Water quality in the three rivers is generally good. Niobrara River water has been monitored and some chemical and physical aspects of Missouri River water have been studied intermittently since before the closure of the large dams. The inflows from the James and Vermillion rivers have occasional high levels of fecal coliform bacteria; however, this has not limited the river's use for primary contact recreation nor is it expected to.
Effects Of Dam Construction
The water quality on the Missouri most affected by dam construction was turbidity. The water became less turbid, or much clearer, after the dams reduced natural sediment transport in the river. High turbidity did not affect the primary energy source of the river, the erosion caused by the main channel meandering, or the runoff from tributaries. The clean water from the dams leads to downcutting, narrowing of the river channel, rapid erosion on the new banks, loss of sandbars, and reduction of nutrients important in fish and wildlife habitat.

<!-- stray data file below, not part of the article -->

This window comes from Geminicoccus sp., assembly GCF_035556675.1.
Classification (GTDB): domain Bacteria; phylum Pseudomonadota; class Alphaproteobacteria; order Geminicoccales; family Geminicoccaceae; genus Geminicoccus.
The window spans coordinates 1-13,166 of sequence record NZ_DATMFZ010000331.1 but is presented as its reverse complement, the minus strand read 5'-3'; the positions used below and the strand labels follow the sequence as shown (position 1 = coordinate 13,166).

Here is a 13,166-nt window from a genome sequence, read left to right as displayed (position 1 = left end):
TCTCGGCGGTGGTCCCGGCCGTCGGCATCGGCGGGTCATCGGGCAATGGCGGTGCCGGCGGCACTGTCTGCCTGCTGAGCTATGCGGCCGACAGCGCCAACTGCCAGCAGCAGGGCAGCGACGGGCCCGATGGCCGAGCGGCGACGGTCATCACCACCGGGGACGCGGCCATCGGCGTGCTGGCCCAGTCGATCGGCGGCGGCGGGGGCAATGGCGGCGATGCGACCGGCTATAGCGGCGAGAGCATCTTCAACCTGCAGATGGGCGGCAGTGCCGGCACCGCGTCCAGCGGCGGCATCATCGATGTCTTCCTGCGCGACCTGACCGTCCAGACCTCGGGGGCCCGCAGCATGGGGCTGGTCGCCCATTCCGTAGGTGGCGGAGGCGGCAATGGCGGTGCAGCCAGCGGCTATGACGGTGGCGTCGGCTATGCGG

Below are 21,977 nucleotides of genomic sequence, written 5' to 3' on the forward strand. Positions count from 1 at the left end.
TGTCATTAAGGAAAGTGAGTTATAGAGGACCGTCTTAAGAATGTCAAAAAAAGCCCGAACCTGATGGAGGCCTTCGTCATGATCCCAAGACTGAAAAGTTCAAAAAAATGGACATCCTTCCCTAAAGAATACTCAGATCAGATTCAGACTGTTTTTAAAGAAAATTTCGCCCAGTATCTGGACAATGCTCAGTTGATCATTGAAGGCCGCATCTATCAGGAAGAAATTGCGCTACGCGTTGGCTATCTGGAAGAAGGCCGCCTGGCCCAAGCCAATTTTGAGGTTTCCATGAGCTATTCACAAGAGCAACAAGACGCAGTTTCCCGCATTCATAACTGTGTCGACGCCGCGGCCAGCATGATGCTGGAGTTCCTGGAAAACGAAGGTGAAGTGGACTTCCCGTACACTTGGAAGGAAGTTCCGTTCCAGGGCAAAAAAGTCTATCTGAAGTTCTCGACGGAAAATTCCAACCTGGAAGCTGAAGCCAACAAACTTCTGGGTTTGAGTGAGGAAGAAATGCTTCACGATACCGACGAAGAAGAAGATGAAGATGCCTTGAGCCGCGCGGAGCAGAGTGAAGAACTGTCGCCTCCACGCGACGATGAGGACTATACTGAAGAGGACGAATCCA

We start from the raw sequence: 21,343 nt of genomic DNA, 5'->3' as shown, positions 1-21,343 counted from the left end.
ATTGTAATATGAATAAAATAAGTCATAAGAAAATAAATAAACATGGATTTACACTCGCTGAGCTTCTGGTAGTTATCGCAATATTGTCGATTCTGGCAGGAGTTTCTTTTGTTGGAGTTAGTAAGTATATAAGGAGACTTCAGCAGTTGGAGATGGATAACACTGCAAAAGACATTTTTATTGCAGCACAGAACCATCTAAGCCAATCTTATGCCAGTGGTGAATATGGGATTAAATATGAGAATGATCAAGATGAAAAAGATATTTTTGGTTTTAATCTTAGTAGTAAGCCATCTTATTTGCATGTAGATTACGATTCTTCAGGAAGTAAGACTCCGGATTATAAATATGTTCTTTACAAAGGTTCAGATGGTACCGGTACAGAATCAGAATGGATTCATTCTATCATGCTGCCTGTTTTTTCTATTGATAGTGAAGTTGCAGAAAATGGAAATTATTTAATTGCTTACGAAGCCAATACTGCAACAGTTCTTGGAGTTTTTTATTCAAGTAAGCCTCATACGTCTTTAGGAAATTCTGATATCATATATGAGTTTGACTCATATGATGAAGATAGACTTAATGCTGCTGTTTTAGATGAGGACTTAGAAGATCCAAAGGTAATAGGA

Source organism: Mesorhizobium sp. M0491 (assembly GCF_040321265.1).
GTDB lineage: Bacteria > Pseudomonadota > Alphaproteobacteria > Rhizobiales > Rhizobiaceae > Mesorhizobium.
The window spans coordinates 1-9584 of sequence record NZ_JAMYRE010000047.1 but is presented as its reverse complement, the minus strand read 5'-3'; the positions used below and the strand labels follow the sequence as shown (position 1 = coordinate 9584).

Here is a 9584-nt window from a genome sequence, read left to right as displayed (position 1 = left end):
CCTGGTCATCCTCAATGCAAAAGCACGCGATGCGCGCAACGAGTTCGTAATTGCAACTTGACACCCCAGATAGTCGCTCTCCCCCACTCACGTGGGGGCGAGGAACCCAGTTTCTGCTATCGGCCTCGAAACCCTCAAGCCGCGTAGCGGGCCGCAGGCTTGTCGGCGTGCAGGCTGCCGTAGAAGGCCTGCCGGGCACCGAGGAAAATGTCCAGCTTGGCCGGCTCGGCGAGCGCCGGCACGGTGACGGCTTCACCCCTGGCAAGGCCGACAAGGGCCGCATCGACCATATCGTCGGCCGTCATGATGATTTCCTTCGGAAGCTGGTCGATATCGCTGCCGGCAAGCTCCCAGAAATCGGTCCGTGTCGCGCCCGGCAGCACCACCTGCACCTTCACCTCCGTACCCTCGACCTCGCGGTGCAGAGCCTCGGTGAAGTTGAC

Naturally Occurring Elements & Water Quality
Selenium, a naturally occuring heavy metal, is found in eastern South Dakota. The US Army Corps of Engineers conducted an analysis of the Missouri River water and sediment during 1992 in conjunction with a project to create habitat for interior least terns and piping plovers. Sample sites included Niobrara, Nebraska, and Running Water, South Dakota. Results indicated that the amount of selenium was within state water quality standards and Environmental Protection Agency criteria.
The United States Environmental Protection Agency maintains a web site with information pertaining to the Missouri River
Click here for information and resources highlighting the Lewis and Clark Lake Watershed (including the Missouri National Recreational River).